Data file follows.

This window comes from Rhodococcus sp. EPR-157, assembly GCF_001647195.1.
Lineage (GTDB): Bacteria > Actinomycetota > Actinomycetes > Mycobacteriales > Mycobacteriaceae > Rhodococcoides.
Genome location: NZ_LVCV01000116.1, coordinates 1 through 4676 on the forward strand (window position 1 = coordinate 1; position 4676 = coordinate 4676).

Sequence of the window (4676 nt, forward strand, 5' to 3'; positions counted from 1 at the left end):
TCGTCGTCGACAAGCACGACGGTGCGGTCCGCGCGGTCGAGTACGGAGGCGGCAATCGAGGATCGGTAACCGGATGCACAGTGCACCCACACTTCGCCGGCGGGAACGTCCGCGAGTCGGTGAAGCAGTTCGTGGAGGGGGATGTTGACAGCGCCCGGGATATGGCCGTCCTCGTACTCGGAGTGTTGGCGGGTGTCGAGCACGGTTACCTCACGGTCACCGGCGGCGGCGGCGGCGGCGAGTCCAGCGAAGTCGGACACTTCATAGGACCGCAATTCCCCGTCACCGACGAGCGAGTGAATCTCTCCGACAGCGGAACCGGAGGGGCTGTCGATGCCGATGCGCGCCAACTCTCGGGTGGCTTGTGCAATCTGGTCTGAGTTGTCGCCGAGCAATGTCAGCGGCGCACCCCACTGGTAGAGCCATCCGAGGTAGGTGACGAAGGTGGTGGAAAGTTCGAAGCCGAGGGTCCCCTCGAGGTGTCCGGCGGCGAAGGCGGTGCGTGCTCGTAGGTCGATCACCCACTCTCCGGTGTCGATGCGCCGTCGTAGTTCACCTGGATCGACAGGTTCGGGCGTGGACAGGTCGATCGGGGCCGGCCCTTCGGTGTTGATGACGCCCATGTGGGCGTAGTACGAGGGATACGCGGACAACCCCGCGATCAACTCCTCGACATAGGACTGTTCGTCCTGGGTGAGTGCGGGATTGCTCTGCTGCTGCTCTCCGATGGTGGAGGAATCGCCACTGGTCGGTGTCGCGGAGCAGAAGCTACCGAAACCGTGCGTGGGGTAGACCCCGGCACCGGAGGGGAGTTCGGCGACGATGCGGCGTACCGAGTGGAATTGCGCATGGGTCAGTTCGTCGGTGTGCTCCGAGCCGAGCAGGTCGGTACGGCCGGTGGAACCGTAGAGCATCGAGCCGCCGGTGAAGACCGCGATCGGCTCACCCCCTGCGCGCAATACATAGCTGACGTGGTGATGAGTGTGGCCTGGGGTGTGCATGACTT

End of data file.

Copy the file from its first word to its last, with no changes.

This window comes from Rhodococcus sp. EPR-157, assembly GCF_001647195.1.
Lineage (GTDB): Bacteria > Actinomycetota > Actinomycetes > Mycobacteriales > Mycobacteriaceae > Rhodococcoides.
Genome location: NZ_LVCV01000116.1, coordinates 1 through 4676 on the forward strand (window position 1 = coordinate 1; position 4676 = coordinate 4676).

Sequence of the window (4676 nt, forward strand, 5' to 3'; positions counted from 1 at the left end):
TCGTCGTCGACAAGCACGACGGTGCGGTCCGCGCGGTCGAGTACGGAGGCGGCAATCGAGGATCGGTAACCGGATGCACAGTGCACCCACACTTCGCCGGCGGGAACGTCCGCGAGTCGGTGAAGCAGTTCGTGGAGGGGGATGTTGACAGCGCCCGGGATATGGCCGTCCTCGTACTCGGAGTGTTGGCGGGTGTCGAGCACGGTTACCTCACGGTCACCGGCGGCGGCGGCGGCGGCGAGTCCAGCGAAGTCGGACACTTCATAGGACCGCAATTCCCCGTCACCGACGAGCGAGTGAATCTCTCCGACAGCGGAACCGGAGGGGCTGTCGATGCCGATGCGCGCCAACTCTCGGGTGGCTTGTGCAATCTGGTCTGAGTTGTCGCCGAGCAATGTCAGCGGCGCACCCCACTGGTAGAGCCATCCGAGGTAGGTGACGAAGGTGGTGGAAAGTTCGAAGCCGAGGGTCCCCTCGAGGTGTCCGGCGGCGAAGGCGGTGCGTGCTCGTAGGTCGATCACCCACTCTCCGGTGTCGATGCGCCGTCGTAGTTCACCTGGATCGACAGGTTCGGGCGTGGACAGGTCGATCGGGGCCGGCCCTTCGGTGTTGATGACGCCCATGTGGGCGTAGTACGAGGGATACGCGGACAACCCCGCGATCAACTCCTCGACATAGGACTGTTCGTCCTGGGTGAGTGCGGGATTGCTCTGCTGCTGCTCTCCGATGGTGGAGGAATCGCCACTGGTCGGTGTCGCGGAGCAGAAGCTACCGAAACCGTGCGTGGGGTAGACCCCGGCACCGGAGGGGAGTTCGGCGACGATGCGGCGTACCGAGTGGAATTGCGCATGGGTCAGTTCGTCGGTGTGCTCCGAGCCGAGCAGGTCGGTACGGCCGGTGGAACCGTAGAGCATCGAGCCGCCGGTGAAGACCGCGATCGGCTCACCCCCTGCGCGCAATACATAGCTGACGTGGTGATGAGTGTGGCCTGGGGTGTGCATGACTT